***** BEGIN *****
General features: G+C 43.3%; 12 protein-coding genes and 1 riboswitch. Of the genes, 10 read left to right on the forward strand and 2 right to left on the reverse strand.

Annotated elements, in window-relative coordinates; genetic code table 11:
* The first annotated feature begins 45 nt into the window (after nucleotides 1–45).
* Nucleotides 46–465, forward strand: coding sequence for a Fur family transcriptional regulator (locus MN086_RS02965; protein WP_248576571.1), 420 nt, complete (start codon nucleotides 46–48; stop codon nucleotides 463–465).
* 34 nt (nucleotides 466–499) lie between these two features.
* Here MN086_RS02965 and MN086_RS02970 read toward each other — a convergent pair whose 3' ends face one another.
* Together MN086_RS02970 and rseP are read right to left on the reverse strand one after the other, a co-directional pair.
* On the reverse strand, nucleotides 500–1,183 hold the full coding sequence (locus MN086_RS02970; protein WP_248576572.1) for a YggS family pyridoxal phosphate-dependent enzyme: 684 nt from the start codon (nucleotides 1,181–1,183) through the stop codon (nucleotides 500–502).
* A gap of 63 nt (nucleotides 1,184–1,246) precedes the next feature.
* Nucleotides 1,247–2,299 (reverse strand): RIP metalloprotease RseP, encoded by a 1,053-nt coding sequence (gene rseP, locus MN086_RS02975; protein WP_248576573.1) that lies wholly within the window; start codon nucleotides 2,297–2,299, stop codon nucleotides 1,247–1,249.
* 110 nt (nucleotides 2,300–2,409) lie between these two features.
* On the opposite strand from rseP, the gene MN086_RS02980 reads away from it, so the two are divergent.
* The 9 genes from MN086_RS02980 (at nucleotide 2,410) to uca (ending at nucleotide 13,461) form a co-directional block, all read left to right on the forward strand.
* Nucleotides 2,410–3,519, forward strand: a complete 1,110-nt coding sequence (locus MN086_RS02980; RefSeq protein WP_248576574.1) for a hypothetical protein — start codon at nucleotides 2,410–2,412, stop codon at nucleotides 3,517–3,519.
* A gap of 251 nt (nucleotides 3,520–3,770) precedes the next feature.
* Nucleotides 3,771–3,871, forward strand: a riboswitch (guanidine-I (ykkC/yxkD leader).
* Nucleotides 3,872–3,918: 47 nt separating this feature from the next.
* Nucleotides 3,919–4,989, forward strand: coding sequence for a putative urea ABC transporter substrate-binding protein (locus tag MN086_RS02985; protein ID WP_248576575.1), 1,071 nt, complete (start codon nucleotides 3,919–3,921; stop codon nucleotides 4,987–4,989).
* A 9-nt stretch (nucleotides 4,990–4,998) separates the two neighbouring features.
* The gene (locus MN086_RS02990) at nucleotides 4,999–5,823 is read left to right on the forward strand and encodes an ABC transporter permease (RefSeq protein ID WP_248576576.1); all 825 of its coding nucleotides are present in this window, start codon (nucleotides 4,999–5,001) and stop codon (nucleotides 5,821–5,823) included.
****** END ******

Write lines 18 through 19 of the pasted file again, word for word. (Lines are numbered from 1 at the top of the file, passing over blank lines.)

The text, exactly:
* Nucleotides 3,919–4,989, forward strand: coding sequence for a putative urea ABC transporter substrate-binding protein (locus tag MN086_RS02985; protein ID WP_248576575.1), 1,071 nt, complete (start codon nucleotides 3,919–3,921; stop codon nucleotides 4,987–4,989).
* A 9-nt stretch (nucleotides 4,990–4,998) separates the two neighbouring features.